|Origin||Medial epicondyle of humerus (via common flexor tendon)|
|Insertion||Palmar aponeurosis and flexor retinaculum of hand|
|Action||Flexion at the wrist joint
Stabilizes palmar aponeurosis
|Nerve||Median nerve (C7-C8)|
Anterior branch of ulnar recurrent artery
Location & Overview
The palmaris longus muscle is located in the superficial anterior compartment of the forearm and is a narrow muscle which is wider in the middle and narrower at its ends (fusiform shaped). It is located between the flexor carpi radialis muscle and the flexor carpi ulnaris muscle. It is also superficial to the flexor digitorum superficialis and part of the palmaris longus muscle overlaps the median nerve .
The palmaris longus can have variations which differ between individuals. Examples of this are: fusion with another muscle, an additional muscle belly, multiple tendinous insertions, or being entirely absent from one of both arms. Exact amounts of the population missing this muscle vary between studies, but have it has been suggested to be somewhere within the range of 2.5% to 26%. The proportion of people missing this muscle also varies depending on the demographic of population studied (e.g ethnicity or gender)    .
Origin & Insertion
The palmaris longus muscle originates on the medial epicondyle of humerus via the common flexor tendon. The common flexor tendon also serves as an attachment point for the flexor carpi ulnaris, palmaris longus, flexor carpi radialis, pronator teres, and flexor digitorum superficialis. The palmaris longus then inserts at the palmar aponeurosis and flexor retinaculum of the hand. The flexor retinaculum contributes to forming the carpal tunnel  .
The actions of the palmaris longus are to flex the hand at the radiocarpal (wrist) joint and to stabilize the palmar aponeurosis (which can improve the stability of the overlying palmar skin). The contribution of this muscle to flexion is minimal and it is considered just an accessory muscle during wrist flexion .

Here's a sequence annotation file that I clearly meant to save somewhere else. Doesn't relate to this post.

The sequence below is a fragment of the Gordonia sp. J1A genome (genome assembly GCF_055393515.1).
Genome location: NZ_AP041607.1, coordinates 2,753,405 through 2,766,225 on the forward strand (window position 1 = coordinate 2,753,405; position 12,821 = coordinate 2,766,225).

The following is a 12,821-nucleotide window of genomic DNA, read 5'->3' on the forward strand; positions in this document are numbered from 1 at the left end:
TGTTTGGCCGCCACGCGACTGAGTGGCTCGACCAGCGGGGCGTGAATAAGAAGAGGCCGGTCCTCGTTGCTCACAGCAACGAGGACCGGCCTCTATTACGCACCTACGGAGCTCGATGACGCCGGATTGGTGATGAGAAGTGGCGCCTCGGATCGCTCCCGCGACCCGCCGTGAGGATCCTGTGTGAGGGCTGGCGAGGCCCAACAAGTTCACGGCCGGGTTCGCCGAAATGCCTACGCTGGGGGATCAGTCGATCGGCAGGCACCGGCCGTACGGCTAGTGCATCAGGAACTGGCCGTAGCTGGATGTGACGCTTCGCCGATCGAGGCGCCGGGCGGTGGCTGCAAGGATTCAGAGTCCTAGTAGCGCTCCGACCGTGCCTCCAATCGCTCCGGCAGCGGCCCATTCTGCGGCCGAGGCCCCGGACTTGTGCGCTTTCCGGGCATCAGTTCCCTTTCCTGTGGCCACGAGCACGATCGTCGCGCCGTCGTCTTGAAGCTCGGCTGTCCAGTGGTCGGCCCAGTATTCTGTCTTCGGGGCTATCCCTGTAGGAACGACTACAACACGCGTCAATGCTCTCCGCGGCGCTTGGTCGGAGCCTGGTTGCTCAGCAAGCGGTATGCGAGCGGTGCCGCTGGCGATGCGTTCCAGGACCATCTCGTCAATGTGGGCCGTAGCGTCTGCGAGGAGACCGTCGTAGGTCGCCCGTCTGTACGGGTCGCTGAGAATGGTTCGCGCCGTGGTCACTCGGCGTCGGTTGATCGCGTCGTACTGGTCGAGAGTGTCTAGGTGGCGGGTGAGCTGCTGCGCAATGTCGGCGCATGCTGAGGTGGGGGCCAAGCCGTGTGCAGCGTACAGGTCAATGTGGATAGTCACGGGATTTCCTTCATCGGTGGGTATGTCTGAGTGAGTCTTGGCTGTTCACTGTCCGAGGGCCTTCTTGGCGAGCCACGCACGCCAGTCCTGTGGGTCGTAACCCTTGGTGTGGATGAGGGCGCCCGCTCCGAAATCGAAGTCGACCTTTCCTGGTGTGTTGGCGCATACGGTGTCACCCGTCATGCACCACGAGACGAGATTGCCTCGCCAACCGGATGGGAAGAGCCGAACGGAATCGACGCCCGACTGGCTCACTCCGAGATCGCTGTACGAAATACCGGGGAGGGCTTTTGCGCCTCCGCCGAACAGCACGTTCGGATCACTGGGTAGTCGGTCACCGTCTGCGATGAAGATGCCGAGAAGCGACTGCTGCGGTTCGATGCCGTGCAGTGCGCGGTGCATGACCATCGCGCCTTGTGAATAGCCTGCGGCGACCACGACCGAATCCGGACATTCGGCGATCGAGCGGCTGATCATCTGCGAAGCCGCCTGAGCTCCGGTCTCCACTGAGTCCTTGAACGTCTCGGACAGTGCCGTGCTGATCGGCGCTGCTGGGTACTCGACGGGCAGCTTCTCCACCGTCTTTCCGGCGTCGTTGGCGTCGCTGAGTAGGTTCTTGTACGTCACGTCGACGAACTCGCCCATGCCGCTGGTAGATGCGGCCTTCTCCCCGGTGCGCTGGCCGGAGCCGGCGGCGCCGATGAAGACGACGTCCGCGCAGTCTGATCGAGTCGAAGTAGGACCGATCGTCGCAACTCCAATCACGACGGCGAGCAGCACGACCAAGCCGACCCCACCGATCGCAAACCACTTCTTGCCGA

Blood is supplied to the palmaris longus via the median artery and the anterior branch of ulnar recurrent artery .
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Palmaris Longus Flashcards
|↑1, ↑2, ↑7, ↑11||Olewnik Ł, Wysiadecki G, Polguj M, Podgórski M, Jezierski H, Topol M. Anatomical variations of the palmaris longus muscle including its relation to the median nerve – a proposal for a new classification. BMC Musculoskelet Disord. 2017;18(1):539. Published 2017 Dec 19. doi:10.1186/s12891-017-1901-x|
|↑3||Georgiev GP, Iliev AA, Dimitrova IN, Kotov GN, Malinova LG, Landzhov BV. Palmaris Longus Muscle Variations: Clinical Significance and Proposal of New Classifications. Folia Med (Plovdiv). 2017 Sep 1;59(3):289-297. doi: 10.1515/folmed-2017-0035. PMID: 28976893.|
|↑4, ↑6, ↑8, ↑10, ↑12||Cooper DW, Burns B. Anatomy, Shoulder and Upper Limb, Hand Palmaris Tendon. 2021 Sep 3. In: StatPearls [Internet]. Treasure Island (FL): StatPearls Publishing; 2022 Jan–. PMID: 30137801.|
|↑5||Ioannis D, Anastasios K, Konstantinos N, Lazaros K, Georgios N. Palmaris Longus Muscle’s Prevalence in Different Nations and Interesting Anatomical Variations: Review of the Literature [published correction appears in J Clin Med Res. 2016 Jan;8(1):62]. J Clin Med Res. 2015;7(11):825-830. doi:10.14740/jocmr2243w|
|↑9||Moore KL, Agur AMR, Dalley AF. Clinically Oriented Anatomy. 8th ed. Philadelphia: Lippincot Williams & Wilkins; 2017.|